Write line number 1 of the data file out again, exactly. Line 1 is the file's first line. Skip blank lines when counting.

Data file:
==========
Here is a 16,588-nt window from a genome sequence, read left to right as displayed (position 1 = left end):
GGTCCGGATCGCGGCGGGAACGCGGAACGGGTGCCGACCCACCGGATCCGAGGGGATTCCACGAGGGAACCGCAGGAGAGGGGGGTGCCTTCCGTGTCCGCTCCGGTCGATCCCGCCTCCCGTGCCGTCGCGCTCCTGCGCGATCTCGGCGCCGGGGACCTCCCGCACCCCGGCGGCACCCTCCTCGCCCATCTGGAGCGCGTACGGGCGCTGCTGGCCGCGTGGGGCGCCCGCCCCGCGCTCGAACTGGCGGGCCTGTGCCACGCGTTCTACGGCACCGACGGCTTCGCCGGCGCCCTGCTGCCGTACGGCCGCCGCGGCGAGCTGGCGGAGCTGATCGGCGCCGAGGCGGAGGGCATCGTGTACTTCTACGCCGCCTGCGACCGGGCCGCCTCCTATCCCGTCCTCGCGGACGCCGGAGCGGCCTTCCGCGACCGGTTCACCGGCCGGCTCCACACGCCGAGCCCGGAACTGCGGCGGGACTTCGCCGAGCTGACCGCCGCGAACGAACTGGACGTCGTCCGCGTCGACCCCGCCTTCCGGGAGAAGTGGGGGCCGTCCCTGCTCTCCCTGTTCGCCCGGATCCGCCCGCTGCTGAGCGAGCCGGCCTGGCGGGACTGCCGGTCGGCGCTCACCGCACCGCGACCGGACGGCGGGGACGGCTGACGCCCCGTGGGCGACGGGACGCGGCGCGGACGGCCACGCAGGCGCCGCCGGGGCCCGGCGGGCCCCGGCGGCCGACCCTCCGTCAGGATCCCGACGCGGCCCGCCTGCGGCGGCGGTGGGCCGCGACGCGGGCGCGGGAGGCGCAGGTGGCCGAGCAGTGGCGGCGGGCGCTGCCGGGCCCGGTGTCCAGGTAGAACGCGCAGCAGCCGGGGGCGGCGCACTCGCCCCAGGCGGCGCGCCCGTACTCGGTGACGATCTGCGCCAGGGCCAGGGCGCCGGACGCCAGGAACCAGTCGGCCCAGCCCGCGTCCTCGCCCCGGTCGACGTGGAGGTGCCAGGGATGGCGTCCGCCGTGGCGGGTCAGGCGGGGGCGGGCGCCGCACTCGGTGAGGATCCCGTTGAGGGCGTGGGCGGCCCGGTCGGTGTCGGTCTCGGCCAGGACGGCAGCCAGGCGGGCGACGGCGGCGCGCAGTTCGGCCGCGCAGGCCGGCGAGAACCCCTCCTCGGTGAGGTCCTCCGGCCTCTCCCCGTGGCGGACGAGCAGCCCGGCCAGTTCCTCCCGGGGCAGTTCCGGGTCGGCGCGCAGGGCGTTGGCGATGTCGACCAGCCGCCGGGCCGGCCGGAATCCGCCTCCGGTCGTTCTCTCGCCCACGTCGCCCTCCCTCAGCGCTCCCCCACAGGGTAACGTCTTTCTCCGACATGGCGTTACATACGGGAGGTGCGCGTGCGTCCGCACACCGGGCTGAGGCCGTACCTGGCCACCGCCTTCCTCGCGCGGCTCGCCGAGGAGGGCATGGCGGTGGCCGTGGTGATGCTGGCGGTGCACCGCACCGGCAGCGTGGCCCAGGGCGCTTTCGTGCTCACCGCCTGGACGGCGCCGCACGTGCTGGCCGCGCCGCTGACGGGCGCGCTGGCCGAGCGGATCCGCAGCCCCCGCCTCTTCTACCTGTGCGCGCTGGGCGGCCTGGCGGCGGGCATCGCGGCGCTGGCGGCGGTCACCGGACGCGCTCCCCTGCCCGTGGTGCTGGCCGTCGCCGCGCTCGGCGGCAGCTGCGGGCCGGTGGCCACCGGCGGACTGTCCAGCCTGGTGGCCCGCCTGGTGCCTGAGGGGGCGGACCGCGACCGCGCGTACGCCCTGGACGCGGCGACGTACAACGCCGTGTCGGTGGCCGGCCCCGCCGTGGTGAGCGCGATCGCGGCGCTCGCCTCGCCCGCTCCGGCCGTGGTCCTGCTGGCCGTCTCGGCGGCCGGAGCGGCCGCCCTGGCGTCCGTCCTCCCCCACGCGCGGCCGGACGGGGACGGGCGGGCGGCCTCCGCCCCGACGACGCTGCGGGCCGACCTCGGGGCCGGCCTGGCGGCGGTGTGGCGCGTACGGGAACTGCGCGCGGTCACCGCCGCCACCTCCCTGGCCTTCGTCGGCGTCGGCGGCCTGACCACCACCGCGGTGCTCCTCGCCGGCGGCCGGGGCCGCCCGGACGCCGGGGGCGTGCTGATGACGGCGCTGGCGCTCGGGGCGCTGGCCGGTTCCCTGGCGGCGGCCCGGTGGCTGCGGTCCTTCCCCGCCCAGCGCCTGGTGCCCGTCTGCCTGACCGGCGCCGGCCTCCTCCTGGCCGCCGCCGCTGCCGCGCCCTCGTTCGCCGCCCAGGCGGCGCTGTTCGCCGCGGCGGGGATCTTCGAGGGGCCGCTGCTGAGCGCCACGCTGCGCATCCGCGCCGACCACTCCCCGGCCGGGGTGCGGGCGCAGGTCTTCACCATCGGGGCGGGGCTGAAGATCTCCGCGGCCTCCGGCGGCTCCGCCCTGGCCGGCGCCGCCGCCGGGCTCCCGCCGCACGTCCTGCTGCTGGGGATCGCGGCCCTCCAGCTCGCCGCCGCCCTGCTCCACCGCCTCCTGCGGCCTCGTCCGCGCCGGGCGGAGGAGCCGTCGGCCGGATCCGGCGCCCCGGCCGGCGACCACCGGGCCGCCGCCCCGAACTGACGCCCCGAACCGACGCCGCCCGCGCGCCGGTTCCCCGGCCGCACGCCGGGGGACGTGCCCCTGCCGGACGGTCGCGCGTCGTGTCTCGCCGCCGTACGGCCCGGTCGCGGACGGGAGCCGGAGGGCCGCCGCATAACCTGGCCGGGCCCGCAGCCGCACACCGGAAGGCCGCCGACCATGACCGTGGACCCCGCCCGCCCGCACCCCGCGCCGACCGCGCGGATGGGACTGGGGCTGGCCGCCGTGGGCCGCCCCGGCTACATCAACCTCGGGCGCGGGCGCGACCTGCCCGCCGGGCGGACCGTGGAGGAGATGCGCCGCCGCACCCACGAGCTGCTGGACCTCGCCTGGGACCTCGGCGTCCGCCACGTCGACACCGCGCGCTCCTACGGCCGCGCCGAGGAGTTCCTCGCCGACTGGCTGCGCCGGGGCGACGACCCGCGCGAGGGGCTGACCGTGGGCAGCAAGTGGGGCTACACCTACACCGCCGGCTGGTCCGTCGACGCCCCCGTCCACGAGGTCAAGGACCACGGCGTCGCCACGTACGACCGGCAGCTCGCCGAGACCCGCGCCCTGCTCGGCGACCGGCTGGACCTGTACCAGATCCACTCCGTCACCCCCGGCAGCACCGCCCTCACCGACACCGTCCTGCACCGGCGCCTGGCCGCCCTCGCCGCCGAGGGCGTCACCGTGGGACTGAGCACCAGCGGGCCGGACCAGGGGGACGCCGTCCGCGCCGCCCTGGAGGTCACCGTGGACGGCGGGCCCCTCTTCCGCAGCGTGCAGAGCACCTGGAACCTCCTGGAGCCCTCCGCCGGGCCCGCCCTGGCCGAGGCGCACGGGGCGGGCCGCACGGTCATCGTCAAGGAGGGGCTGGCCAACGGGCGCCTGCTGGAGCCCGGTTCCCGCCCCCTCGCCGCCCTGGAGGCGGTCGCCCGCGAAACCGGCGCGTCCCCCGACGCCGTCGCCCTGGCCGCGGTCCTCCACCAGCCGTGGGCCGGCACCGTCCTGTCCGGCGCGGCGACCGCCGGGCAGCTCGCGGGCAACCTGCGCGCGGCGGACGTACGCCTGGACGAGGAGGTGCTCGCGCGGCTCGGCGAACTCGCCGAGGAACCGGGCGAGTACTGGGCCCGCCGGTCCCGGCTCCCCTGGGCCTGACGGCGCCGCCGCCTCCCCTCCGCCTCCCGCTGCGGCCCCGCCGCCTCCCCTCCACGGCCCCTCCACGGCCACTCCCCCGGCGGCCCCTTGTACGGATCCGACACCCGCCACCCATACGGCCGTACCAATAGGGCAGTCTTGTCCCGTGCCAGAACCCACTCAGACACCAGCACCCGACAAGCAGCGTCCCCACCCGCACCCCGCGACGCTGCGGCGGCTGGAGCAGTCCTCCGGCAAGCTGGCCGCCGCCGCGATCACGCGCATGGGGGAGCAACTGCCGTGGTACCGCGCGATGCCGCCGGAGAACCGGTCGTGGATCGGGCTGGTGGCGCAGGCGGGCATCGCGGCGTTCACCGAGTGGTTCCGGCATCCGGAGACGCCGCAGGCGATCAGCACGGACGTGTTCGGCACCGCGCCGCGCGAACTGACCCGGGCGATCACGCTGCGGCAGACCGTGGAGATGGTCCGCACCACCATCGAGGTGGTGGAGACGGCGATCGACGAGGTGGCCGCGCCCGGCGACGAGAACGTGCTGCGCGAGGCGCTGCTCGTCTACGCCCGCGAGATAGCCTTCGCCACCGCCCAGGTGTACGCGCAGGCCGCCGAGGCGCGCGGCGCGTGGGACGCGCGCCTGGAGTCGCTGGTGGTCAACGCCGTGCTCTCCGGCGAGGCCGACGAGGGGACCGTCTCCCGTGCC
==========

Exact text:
Here is a 16,588-nt window from a genome sequence, read left to right as displayed (position 1 = left end):